I won’t have time to create anything large from my Police Point residency. Whatever comes from that might be in my next exhibition!!

However, I would like to find time to create some of the panoramas that I began down there. They should be a nice little addition to the collection. Along with the cards I have already made, they will give people a chance to buy something at a lower price.

So, work to do before the beginning of August, but quite do-able, and yes, I have made a list.

If you are going to be around Victoria in August I would love you to be able to see my work in person.

8th August to 2nd September

The Old Auction House

52 – 56 Mollison St

Kyneton

The best laid plans……

You may have noticed that I have been quiet of late. I hope you have been imagining me creating masterpieces from my time at my artist-in-residency. Unfortunately that wasn’t the case because life took a sharp right turn.

I came back from Portsea fired up with creative ideas and plans. I went up to the Old Auction House in Kyneton, to pick up my paintings from the exhibition. I had a fabulous talk to Rhain and Jo about creating cards, notebooks and accordion books to put into their fabulous shop. They were so enthusiastic, positive and helpful. So, I came back enthused and settled to work on Thursday.

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That’s when life tossed me a curly one. The Fella had to go into hospital that night. He is fine, and back home now. I won’t go into detail. However, if you have ever spent time in hospital with someone you love, you know that it is a tiring, draining experience. Any spare time is devoted to catching up on sleep, bringing other people up to speed or just mindlessly blobbing in front of TV.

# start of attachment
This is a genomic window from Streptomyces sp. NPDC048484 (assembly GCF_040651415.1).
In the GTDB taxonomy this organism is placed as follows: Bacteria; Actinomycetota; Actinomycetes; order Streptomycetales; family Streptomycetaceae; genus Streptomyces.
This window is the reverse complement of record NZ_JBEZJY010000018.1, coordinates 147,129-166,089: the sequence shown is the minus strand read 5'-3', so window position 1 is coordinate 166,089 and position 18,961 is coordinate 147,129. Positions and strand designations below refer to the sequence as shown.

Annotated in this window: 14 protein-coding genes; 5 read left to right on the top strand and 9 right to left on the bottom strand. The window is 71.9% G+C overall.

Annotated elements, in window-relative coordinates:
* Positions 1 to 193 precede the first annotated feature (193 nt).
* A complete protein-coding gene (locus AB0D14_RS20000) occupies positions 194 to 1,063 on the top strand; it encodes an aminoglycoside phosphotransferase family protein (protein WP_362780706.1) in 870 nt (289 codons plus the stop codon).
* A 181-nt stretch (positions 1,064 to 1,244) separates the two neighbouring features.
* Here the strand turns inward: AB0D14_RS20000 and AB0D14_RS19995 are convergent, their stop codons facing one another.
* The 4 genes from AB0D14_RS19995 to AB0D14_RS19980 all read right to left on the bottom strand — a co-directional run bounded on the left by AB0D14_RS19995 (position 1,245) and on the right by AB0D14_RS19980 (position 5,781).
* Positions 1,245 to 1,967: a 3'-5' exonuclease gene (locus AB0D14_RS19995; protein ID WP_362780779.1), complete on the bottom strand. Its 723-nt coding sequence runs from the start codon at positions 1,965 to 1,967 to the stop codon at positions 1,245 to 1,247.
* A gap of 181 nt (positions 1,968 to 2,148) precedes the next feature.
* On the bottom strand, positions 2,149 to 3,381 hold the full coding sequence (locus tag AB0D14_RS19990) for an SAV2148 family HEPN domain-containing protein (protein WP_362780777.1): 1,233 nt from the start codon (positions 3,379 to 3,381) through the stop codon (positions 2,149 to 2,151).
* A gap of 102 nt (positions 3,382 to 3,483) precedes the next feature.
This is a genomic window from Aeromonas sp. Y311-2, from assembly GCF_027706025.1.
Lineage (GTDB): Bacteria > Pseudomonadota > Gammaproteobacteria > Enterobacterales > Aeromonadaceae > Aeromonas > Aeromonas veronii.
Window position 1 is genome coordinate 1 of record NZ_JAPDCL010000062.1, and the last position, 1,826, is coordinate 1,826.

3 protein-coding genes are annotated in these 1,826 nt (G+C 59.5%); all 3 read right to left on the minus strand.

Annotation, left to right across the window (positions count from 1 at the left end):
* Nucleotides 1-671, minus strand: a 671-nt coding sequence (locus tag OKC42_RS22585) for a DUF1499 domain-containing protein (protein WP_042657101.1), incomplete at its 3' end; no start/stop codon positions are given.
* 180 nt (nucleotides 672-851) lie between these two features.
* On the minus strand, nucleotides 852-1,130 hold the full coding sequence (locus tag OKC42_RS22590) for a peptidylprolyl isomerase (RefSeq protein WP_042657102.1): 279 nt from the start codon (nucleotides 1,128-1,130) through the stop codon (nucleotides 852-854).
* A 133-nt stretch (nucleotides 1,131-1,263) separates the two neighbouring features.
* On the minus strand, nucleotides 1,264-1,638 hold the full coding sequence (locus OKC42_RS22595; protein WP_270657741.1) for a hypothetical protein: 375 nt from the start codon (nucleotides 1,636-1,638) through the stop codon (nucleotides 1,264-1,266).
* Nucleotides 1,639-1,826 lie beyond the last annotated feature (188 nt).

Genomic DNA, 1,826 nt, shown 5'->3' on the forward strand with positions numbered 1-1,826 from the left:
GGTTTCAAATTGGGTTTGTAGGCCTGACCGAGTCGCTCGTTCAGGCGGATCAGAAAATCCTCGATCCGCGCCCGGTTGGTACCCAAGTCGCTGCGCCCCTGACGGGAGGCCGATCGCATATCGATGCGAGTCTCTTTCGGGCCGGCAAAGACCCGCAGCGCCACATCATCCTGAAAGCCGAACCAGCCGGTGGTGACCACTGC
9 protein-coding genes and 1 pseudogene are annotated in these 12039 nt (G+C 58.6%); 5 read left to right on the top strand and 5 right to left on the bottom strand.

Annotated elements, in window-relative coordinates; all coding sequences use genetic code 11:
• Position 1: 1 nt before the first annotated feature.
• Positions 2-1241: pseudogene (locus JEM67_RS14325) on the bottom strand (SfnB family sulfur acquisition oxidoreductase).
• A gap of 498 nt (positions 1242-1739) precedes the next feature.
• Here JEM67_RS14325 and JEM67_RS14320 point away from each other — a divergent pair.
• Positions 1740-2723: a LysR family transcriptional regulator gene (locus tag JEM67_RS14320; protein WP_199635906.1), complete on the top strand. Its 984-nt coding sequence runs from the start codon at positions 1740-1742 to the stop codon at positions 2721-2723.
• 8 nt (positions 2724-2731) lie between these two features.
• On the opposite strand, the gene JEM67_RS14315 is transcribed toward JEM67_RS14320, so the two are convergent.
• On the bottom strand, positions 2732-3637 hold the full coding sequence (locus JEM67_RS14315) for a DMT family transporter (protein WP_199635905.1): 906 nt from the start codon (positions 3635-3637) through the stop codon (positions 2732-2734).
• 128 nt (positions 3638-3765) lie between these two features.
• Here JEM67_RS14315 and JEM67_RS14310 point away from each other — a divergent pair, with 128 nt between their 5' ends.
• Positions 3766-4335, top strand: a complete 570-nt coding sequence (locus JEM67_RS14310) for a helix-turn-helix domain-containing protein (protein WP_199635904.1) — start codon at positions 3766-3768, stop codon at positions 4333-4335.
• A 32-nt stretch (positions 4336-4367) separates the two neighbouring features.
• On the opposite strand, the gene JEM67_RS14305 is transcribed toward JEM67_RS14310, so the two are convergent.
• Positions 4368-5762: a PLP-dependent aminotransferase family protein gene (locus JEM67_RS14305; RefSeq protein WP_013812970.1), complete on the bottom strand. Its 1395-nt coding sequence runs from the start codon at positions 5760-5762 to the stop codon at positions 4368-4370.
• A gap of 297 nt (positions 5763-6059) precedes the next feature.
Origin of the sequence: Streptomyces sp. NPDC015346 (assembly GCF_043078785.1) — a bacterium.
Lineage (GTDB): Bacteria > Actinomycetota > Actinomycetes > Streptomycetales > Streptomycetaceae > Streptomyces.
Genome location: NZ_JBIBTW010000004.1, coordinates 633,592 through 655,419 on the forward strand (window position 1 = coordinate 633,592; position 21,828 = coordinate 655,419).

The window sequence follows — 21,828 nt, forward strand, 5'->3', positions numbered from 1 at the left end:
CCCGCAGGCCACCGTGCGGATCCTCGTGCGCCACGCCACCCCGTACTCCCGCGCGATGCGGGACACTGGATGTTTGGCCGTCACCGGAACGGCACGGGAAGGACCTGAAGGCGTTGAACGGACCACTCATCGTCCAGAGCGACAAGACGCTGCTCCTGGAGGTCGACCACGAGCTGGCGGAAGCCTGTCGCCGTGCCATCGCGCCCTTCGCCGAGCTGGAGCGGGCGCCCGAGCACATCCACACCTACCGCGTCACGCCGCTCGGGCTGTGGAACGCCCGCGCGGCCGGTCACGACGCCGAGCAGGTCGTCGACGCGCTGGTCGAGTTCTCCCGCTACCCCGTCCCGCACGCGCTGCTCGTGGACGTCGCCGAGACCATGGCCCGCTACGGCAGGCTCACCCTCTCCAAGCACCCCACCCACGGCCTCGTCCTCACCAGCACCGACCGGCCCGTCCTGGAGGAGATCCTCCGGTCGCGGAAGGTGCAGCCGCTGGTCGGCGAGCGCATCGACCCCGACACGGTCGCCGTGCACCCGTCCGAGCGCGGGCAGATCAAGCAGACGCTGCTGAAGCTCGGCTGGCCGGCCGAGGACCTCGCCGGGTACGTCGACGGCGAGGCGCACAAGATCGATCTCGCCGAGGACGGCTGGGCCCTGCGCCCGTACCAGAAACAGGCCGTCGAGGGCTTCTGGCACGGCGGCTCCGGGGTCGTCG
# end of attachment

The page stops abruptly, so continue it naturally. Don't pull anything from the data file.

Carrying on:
He’s home, and that’s fantastic! While there are ends to tie, including a hair appointment which I changed three times,  I am hoping to get back to work this week. Lucky I made notes from my chat with Rhain and Jo, because I would remember so little if I had to dredge their advice from my memory.

Hopefully this week I will have made more progress. If you would like to know more about my art work, sign up for the fortnightly letter from my studio. Delivered straight into your inbox but no spammy stuff.

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[I have turned off comments for this post. I know you are sending me positive thoughts, and I appreciate them, just know that all is good now.]